Colombians vote against peace deal; FARC wants to continue ceasefire

The Revolutionary Armed Forces of Colombia (FARC), with whom a historic peace deal was signed just last week, announced that it is interested in continuing to honor the deal. Yet following a referendum held in the country, a narrow majority vote determined that the agreement will be rejected.
The voting was conducted under heavy security Photo Credit: Reuters/Channel 2 News

Following yesterday’s referendum in Colombia in which the majority of voters decided against the historic peace deal meant to end the 52-year war between their government and the Revolutionary Armed Forces of Colombia (FARC), the guerrilla movement is making it clear that it wishes to retain the peace.

In an official statement after the stunning results, the FARC said that it will continue to honor the peace deal’s terms and that it hopes that an alternative can be found to keep the peace. Of 99% percent of voters, 50.23% voted against the accord and 49.76% voted in favor of it. Yet prior to the referendum, polls indicated that a landslide majority were in favor of the peace deal. Apparently, voters believed that the peace deal was too lenient on the FARC.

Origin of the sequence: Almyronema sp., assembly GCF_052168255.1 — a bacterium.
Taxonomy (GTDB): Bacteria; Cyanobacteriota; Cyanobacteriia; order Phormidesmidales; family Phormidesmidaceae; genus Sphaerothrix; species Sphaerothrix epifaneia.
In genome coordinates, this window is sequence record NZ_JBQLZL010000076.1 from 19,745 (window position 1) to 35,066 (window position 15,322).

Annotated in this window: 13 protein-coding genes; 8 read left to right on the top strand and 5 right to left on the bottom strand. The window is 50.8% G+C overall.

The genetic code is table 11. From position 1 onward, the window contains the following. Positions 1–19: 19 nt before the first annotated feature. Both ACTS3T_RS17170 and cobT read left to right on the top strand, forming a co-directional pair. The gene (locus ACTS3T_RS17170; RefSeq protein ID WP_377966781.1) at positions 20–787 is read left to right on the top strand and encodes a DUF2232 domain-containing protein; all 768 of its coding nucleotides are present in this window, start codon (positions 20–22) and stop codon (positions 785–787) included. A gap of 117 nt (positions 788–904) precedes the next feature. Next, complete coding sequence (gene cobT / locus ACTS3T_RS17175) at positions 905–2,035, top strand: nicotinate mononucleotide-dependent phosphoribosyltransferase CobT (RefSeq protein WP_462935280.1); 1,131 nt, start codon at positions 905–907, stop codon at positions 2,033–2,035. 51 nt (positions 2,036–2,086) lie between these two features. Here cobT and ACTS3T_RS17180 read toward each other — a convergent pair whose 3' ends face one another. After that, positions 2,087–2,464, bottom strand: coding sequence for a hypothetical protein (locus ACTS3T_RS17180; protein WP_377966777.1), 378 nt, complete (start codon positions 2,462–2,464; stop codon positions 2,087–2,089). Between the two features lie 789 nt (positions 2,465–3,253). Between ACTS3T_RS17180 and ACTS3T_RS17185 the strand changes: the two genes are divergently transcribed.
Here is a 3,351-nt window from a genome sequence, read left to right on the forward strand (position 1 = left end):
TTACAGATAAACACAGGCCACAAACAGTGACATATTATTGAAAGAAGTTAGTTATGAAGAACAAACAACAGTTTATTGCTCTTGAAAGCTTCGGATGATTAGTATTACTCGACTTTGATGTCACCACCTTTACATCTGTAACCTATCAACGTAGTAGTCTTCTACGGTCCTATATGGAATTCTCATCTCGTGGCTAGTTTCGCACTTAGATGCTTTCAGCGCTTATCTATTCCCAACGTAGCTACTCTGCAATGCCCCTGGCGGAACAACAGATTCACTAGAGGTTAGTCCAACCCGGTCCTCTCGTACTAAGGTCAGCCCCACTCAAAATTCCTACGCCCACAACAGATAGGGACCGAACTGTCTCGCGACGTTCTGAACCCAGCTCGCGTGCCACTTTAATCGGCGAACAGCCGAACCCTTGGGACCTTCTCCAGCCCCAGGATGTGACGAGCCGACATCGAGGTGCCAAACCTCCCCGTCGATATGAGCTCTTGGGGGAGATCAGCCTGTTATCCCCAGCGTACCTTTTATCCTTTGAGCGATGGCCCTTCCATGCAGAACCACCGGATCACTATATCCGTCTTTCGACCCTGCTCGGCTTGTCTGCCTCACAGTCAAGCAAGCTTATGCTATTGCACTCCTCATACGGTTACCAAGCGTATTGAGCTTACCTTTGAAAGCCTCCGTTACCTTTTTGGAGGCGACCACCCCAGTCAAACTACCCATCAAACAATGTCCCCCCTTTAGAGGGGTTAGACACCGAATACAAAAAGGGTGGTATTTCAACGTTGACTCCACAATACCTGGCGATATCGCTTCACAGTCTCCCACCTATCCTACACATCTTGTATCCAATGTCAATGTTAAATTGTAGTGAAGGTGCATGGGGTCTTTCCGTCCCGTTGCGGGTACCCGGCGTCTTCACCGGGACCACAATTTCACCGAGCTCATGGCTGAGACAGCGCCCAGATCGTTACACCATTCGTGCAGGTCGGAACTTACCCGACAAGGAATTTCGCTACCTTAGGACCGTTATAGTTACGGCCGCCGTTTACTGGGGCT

As reported by JOL earlier today, Colombian President Juan Manuel Santos announced that his government does not have an alternative plan. “We must end this 52-year war and pave our way towards peace, which will lead us to a better future,” Santos said shortly after voting. “Peace is the way to promise our children and grandchildren a better country.”

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